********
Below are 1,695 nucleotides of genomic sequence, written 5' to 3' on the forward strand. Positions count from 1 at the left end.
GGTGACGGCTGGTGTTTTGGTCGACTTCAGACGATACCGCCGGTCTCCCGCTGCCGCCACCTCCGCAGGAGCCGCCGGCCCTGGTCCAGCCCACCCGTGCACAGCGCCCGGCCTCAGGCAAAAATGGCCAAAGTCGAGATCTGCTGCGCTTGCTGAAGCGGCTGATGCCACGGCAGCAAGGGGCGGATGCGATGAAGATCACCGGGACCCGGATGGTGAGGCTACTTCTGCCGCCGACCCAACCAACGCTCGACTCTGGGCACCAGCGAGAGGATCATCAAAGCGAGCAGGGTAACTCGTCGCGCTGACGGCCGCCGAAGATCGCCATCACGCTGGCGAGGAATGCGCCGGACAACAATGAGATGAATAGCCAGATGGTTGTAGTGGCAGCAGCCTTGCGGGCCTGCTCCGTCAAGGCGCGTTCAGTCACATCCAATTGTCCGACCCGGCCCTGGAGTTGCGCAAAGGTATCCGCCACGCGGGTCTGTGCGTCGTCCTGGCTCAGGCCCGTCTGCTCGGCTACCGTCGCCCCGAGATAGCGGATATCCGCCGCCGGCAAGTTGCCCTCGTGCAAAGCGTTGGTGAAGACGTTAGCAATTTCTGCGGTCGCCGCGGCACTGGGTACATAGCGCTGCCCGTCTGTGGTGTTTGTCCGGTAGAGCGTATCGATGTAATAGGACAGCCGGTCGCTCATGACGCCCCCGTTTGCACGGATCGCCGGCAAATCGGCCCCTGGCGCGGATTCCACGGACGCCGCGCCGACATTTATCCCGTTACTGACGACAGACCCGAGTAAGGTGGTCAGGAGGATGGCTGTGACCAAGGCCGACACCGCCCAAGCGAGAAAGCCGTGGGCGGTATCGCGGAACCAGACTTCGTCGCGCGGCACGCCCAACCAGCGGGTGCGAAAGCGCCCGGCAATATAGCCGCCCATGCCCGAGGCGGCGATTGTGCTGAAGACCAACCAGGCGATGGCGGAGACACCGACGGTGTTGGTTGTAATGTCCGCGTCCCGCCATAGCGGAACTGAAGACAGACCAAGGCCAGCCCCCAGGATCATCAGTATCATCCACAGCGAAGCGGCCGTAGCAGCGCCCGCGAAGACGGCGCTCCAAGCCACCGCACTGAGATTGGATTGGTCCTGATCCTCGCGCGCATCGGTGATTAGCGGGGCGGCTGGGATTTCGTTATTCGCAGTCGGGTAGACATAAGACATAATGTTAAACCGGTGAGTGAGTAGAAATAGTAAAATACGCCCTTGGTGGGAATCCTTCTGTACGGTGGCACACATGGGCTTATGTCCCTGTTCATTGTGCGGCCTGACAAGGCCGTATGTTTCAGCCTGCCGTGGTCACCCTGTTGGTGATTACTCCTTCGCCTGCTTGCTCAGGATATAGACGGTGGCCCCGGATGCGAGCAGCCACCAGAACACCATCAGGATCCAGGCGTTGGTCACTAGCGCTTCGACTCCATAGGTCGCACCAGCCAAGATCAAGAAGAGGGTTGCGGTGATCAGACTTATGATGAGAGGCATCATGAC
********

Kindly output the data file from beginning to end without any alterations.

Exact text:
Below are 1,695 nucleotides of genomic sequence, written 5' to 3' on the forward strand. Positions count from 1 at the left end.
GGTGACGGCTGGTGTTTTGGTCGACTTCAGACGATACCGCCGGTCTCCCGCTGCCGCCACCTCCGCAGGAGCCGCCGGCCCTGGTCCAGCCCACCCGTGCACAGCGCCCGGCCTCAGGCAAAAATGGCCAAAGTCGAGATCTGCTGCGCTTGCTGAAGCGGCTGATGCCACGGCAGCAAGGGGCGGATGCGATGAAGATCACCGGGACCCGGATGGTGAGGCTACTTCTGCCGCCGACCCAACCAACGCTCGACTCTGGGCACCAGCGAGAGGATCATCAAAGCGAGCAGGGTAACTCGTCGCGCTGACGGCCGCCGAAGATCGCCATCACGCTGGCGAGGAATGCGCCGGACAACAATGAGATGAATAGCCAGATGGTTGTAGTGGCAGCAGCCTTGCGGGCCTGCTCCGTCAAGGCGCGTTCAGTCACATCCAATTGTCCGACCCGGCCCTGGAGTTGCGCAAAGGTATCCGCCACGCGGGTCTGTGCGTCGTCCTGGCTCAGGCCCGTCTGCTCGGCTACCGTCGCCCCGAGATAGCGGATATCCGCCGCCGGCAAGTTGCCCTCGTGCAAAGCGTTGGTGAAGACGTTAGCAATTTCTGCGGTCGCCGCGGCACTGGGTACATAGCGCTGCCCGTCTGTGGTGTTTGTCCGGTAGAGCGTATCGATGTAATAGGACAGCCGGTCGCTCATGACGCCCCCGTTTGCACGGATCGCCGGCAAATCGGCCCCTGGCGCGGATTCCACGGACGCCGCGCCGACATTTATCCCGTTACTGACGACAGACCCGAGTAAGGTGGTCAGGAGGATGGCTGTGACCAAGGCCGACACCGCCCAAGCGAGAAAGCCGTGGGCGGTATCGCGGAACCAGACTTCGTCGCGCGGCACGCCCAACCAGCGGGTGCGAAAGCGCCCGGCAATATAGCCGCCCATGCCCGAGGCGGCGATTGTGCTGAAGACCAACCAGGCGATGGCGGAGACACCGACGGTGTTGGTTGTAATGTCCGCGTCCCGCCATAGCGGAACTGAAGACAGACCAAGGCCAGCCCCCAGGATCATCAGTATCATCCACAGCGAAGCGGCCGTAGCAGCGCCCGCGAAGACGGCGCTCCAAGCCACCGCACTGAGATTGGATTGGTCCTGATCCTCGCGCGCATCGGTGATTAGCGGGGCGGCTGGGATTTCGTTATTCGCAGTCGGGTAGACATAAGACATAATGTTAAACCGGTGAGTGAGTAGAAATAGTAAAATACGCCCTTGGTGGGAATCCTTCTGTACGGTGGCACACATGGGCTTATGTCCCTGTTCATTGTGCGGCCTGACAAGGCCGTATGTTTCAGCCTGCCGTGGTCACCCTGTTGGTGATTACTCCTTCGCCTGCTTGCTCAGGATATAGACGGTGGCCCCGGATGCGAGCAGCCACCAGAACACCATCAGGATCCAGGCGTTGGTCACTAGCGCTTCGACTCCATAGGTCGCACCAGCCAAGATCAAGAAGAGGGTTGCGGTGATCAGACTTATGATGAGAGGCATCATGAC